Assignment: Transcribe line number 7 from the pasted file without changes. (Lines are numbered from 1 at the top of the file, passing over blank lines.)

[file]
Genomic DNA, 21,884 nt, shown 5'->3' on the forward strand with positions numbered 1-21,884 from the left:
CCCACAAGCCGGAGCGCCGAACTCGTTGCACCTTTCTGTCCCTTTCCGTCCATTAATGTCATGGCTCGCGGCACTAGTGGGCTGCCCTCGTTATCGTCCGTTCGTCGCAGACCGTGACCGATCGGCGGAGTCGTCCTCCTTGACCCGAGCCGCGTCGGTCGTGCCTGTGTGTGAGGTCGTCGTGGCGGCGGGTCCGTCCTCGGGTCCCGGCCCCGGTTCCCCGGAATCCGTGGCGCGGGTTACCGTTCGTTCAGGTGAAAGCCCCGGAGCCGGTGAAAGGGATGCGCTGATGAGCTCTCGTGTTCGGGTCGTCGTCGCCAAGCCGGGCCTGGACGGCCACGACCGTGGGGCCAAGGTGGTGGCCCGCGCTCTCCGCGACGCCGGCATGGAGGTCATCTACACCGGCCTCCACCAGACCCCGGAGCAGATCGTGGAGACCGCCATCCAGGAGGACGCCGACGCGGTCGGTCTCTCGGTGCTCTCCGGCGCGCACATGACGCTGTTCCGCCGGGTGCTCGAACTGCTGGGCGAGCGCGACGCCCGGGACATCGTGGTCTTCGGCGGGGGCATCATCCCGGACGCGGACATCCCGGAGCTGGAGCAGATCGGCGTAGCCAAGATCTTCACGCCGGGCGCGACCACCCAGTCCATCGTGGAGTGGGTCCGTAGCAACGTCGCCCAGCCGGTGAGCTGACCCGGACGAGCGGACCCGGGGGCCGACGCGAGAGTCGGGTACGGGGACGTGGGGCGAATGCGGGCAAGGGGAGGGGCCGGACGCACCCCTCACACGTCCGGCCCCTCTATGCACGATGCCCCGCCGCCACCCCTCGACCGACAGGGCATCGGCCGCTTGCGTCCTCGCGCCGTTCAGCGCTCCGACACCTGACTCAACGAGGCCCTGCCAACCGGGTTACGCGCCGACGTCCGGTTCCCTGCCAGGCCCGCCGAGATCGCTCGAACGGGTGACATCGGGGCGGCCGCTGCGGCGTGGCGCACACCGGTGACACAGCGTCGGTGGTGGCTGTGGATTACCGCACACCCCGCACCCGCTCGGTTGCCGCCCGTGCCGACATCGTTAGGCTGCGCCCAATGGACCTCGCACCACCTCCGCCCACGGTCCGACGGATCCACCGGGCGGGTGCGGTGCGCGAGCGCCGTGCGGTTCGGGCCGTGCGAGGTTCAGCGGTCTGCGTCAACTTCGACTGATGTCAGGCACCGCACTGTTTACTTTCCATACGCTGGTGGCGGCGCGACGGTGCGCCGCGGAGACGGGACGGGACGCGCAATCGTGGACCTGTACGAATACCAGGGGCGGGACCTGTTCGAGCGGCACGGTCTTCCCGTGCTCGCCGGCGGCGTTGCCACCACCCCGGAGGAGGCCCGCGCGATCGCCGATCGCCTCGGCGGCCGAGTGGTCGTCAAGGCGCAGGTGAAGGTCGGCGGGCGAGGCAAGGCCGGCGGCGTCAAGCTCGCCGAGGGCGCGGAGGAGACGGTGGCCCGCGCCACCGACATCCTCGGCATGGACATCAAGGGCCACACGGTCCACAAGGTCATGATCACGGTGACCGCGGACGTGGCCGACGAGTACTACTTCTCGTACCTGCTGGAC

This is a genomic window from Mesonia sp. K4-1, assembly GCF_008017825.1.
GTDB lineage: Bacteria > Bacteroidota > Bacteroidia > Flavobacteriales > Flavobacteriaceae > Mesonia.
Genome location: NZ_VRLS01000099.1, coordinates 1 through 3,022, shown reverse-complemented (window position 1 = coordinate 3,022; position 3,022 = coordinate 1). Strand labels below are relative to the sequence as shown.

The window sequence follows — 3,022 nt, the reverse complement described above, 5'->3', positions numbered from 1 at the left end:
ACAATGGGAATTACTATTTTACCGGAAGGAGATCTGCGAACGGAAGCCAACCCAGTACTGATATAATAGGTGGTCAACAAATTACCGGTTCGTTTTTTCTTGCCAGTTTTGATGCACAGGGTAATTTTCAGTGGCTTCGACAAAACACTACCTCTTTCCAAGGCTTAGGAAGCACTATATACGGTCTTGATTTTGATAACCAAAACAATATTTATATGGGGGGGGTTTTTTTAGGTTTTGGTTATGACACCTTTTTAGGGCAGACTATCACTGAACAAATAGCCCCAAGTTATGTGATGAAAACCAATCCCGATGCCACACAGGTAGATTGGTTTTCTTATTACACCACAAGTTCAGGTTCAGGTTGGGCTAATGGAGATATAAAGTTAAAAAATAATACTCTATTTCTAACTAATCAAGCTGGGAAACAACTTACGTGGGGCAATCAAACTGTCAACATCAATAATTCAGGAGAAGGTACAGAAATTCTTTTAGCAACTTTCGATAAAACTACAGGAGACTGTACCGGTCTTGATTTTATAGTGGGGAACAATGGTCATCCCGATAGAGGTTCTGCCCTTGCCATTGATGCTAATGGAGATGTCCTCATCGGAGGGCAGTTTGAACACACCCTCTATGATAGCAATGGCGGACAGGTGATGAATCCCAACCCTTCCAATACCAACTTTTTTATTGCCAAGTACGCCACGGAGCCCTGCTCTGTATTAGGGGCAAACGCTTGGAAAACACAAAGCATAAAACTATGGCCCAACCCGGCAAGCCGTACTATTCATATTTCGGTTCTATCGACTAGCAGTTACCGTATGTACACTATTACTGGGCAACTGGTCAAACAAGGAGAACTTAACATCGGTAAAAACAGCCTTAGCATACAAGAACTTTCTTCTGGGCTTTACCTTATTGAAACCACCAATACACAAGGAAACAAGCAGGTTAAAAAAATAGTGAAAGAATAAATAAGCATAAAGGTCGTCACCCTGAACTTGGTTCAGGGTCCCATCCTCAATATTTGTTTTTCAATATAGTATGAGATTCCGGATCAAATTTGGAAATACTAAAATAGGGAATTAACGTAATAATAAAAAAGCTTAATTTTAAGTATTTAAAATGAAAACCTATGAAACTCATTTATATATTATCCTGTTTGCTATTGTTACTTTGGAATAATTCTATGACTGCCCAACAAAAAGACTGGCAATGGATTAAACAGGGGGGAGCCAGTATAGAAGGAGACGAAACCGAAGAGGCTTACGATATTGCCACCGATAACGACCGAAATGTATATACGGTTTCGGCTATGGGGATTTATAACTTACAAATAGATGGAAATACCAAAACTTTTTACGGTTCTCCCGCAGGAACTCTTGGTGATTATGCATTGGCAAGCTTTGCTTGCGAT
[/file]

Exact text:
ACAATGGGAATTACTATTTTACCGGAAGGAGATCTGCGAACGGAAGCCAACCCAGTACTGATATAATAGGTGGTCAACAAATTACCGGTTCGTTTTTTCTTGCCAGTTTTGATGCACAGGGTAATTTTCAGTGGCTTCGACAAAACACTACCTCTTTCCAAGGCTTAGGAAGCACTATATACGGTCTTGATTTTGATAACCAAAACAATATTTATATGGGGGGGGTTTTTTTAGGTTTTGGTTATGACACCTTTTTAGGGCAGACTATCACTGAACAAATAGCCCCAAGTTATGTGATGAAAACCAATCCCGATGCCACACAGGTAGATTGGTTTTCTTATTACACCACAAGTTCAGGTTCAGGTTGGGCTAATGGAGATATAAAGTTAAAAAATAATACTCTATTTCTAACTAATCAAGCTGGGAAACAACTTACGTGGGGCAATCAAACTGTCAACATCAATAATTCAGGAGAAGGTACAGAAATTCTTTTAGCAACTTTCGATAAAACTACAGGAGACTGTACCGGTCTTGATTTTATAGTGGGGAACAATGGTCATCCCGATAGAGGTTCTGCCCTTGCCATTGATGCTAATGGAGATGTCCTCATCGGAGGGCAGTTTGAACACACCCTCTATGATAGCAATGGCGGACAGGTGATGAATCCCAACCCTTCCAATACCAACTTTTTTATTGCCAAGTACGCCACGGAGCCCTGCTCTGTATTAGGGGCAAACGCTTGGAAAACACAAAGCATAAAACTATGGCCCAACCCGGCAAGCCGTACTATTCATATTTCGGTTCTATCGACTAGCAGTTACCGTATGTACACTATTACTGGGCAACTGGTCAAACAAGGAGAACTTAACATCGGTAAAAACAGCCTTAGCATACAAGAACTTTCTTCTGGGCTTTACCTTATTGAAACCACCAATACACAAGGAAACAAGCAGGTTAAAAAAATAGTGAAAGAATAAATAAGCATAAAGGTCGTCACCCTGAACTTGGTTCAGGGTCCCATCCTCAATATTTGTTTTTCAATATAGTATGAGATTCCGGATCAAATTTGGAAATACTAAAATAGGGAATTAACGTAATAATAAAAAAGCTTAATTTTAAGTATTTAAAATGAAAACCTATGAAACTCATTTATATATTATCCTGTTTGCTATTGTTACTTTGGAATAATTCTATGACTGCCCAACAAAAAGACTGGCAATGGATTAAACAGGGGGGAGCCAGTATAGAAGGAGACGAAACCGAAGAGGCTTACGATATTGCCACCGATAACGACCGAAATGTATATACGGTTTCGGCTATGGGGATTTATAACTTACAAATAGATGGAAATACCAAAACTTTTTACGGTTCTCCCGCAGGAACTCTTGGTGATTATGCATTGGCAAGCTTTGCTTGCGAT